This is what happens with diets, and especially with the people who know you well. It’s what happens with yourself. If you’ve lost weight before and gained it again, maybe you are associating yourself with someone you used to be. Maybe you are like the store computer system, and you’ve labelled yourself not the slim type. ‘I know I can never be a size twelve,’ someone will say to me, ‘but I’d be happy to settle for a fourteen or small sixteen.’ Why? Why can’t someone be a size twelve, or more to the point, what has happened in someone’s life to persuade her that she can never be so slim? I’ll tell you what happened: other people got hold of her and told her so, or she lost weight and didn’t look as good as she’d hoped. Her clothes still didn’t fit. Her stomach still looked huge. She still had cellulite and that pouchy look in her lower. Or maybe the regimes she chose were wrong for her or she didn’t have the willpower. The list goes on but it illustrates my point, I think, that getting lighter and seeing each lost pound as a fabulous achievement is somehow missing the point.
If you still keep the mind of the old you, things will go back to where they were before. Your old mind thought you were hopeless at dieting. The old you needed snacks and worried a week ahead of a long car journey about what food you’d take or where the service stations were located. The old you bought food you thought you might need, not food you needed. When you went shopping you had a mental checklist of things for the store cupboard, like crisps, cereal bars and cakes. They’re habits. And if you don’t change these habits at the same time that you change your body, you’ll find the same old problems coming back time and time again.
Other people don’t help. ‘Oh, she’s got a massive appetite,’ I once heard a mother say of her thirty-four-year-old daughter, who had lost 36 kilos in eighteen months. ‘She needs her food. She’s got a terribly sweet tooth, so I make her her favourite coffee and walnut cake anyway, every weekend. She always has a slice or two.’ Er, no. She used to have a massive appetite. That’s what got her into that mess. She’s eating two slices of your cake because she daren’t do anything else. Why don’t you do something for her and recognize that she’s changed?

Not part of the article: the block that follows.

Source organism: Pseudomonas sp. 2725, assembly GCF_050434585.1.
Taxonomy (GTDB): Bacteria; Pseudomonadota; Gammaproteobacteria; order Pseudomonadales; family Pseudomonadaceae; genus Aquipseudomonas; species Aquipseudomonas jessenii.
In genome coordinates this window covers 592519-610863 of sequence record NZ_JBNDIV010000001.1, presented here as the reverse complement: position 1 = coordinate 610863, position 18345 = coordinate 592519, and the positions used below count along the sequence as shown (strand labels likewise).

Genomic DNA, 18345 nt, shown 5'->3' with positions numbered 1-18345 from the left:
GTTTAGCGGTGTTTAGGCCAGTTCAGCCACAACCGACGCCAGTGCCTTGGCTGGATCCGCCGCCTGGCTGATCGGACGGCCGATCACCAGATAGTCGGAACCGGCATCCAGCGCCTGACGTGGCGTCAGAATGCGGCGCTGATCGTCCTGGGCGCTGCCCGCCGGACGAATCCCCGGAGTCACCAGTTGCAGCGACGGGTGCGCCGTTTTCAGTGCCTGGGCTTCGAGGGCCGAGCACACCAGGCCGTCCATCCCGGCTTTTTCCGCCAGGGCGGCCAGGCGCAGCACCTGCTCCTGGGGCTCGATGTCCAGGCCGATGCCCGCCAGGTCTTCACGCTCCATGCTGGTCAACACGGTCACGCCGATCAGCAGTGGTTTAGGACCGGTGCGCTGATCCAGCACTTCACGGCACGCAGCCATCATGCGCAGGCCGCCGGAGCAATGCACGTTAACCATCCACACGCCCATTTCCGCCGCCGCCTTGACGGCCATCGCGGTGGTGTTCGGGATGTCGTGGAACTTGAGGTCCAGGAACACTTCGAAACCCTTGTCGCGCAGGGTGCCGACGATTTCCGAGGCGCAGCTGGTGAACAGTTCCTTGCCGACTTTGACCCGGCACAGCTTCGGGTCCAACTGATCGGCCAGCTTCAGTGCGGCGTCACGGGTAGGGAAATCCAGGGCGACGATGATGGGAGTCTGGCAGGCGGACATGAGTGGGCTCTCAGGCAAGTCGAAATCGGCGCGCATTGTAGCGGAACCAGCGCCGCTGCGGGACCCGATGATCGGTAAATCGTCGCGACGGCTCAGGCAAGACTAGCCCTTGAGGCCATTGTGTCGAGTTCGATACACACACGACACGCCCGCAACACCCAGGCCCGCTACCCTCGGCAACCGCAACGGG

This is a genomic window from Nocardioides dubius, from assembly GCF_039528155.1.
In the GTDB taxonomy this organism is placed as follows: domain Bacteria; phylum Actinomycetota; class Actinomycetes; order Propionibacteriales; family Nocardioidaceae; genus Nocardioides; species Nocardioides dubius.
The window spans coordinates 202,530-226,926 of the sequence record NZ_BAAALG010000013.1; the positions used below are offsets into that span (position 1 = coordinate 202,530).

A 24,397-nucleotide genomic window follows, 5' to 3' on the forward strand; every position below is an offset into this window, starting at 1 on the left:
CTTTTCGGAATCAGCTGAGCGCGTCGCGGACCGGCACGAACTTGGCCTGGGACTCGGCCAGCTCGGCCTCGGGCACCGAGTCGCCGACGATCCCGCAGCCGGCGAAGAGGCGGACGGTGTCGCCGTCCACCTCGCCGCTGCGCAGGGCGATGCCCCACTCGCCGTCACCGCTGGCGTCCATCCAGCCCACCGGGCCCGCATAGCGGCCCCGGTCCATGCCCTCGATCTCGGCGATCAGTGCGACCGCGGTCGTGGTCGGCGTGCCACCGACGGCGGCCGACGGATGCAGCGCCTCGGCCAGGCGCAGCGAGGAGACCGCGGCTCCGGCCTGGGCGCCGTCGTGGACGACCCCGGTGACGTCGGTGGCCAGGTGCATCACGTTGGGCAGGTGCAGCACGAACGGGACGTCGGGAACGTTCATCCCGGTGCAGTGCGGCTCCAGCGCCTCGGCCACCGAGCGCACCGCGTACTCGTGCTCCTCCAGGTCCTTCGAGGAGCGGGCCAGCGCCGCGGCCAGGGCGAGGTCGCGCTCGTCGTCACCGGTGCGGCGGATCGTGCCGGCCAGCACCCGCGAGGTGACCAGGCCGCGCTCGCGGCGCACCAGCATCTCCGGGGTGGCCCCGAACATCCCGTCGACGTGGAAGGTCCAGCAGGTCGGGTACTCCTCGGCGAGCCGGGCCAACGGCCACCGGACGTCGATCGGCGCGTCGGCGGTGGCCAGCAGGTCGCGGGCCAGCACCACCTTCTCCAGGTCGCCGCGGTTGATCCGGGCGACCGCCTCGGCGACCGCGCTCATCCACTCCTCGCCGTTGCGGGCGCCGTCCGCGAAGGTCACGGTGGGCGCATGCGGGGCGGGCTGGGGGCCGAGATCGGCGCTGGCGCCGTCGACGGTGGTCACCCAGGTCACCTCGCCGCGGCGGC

My usual glib answer is simply to get a new set of friends and start with a clean sheet, but realistically you can’t just shunt everyone out of your life and not see them again. But getting a new diet for yourself and believing in it is a challenge. It’s especially a challenge if you actually love your weekly fish and chips, curry or nightly half bottle of wine, don’t want to give them up, but know that you have to. How can you convince yourself and others that you really are happier with half an avocado pear?
There’s no getting away from the fact that things must change. I wish that I could be one of these diet writers who gives you daily treats. I wish I could find weakness and lapses and bingeing amusing. I wish I could give you lists of food that you can have ‘unlimited’ amounts of. I’d love to be able to say, ‘Carry around some healthy snacks in case you get peckish.’ But I can’t do any of these things, simply because I don’t believe in them. I want you to, firm up and lose weight, and I know you can’t do that successfully unless you go for it with some seriousness.